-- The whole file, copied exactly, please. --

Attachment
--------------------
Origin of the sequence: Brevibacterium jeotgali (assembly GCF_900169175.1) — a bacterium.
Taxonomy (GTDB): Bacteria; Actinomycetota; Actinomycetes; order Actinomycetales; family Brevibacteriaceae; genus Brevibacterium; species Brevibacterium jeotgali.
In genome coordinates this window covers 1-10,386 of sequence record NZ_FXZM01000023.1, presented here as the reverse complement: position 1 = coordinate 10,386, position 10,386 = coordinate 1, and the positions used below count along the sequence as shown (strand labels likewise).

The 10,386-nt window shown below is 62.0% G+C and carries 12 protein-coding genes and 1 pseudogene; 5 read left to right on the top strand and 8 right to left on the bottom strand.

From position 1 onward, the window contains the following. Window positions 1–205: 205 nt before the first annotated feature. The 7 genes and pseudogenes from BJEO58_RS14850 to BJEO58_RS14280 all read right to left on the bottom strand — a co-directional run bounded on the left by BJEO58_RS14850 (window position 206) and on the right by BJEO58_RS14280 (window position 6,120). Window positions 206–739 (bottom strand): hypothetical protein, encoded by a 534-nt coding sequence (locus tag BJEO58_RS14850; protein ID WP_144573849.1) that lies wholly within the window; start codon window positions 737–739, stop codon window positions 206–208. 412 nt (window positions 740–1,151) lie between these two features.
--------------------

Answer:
Origin of the sequence: Brevibacterium jeotgali (assembly GCF_900169175.1) — a bacterium.
Taxonomy (GTDB): Bacteria; Actinomycetota; Actinomycetes; order Actinomycetales; family Brevibacteriaceae; genus Brevibacterium; species Brevibacterium jeotgali.
In genome coordinates this window covers 1-10,386 of sequence record NZ_FXZM01000023.1, presented here as the reverse complement: position 1 = coordinate 10,386, position 10,386 = coordinate 1, and the positions used below count along the sequence as shown (strand labels likewise).

The 10,386-nt window shown below is 62.0% G+C and carries 12 protein-coding genes and 1 pseudogene; 5 read left to right on the top strand and 8 right to left on the bottom strand.

From position 1 onward, the window contains the following. Window positions 1–205: 205 nt before the first annotated feature. The 7 genes and pseudogenes from BJEO58_RS14850 to BJEO58_RS14280 all read right to left on the bottom strand — a co-directional run bounded on the left by BJEO58_RS14850 (window position 206) and on the right by BJEO58_RS14280 (window position 6,120). Window positions 206–739 (bottom strand): hypothetical protein, encoded by a 534-nt coding sequence (locus tag BJEO58_RS14850; protein ID WP_144573849.1) that lies wholly within the window; start codon window positions 737–739, stop codon window positions 206–208. 412 nt (window positions 740–1,151) lie between these two features.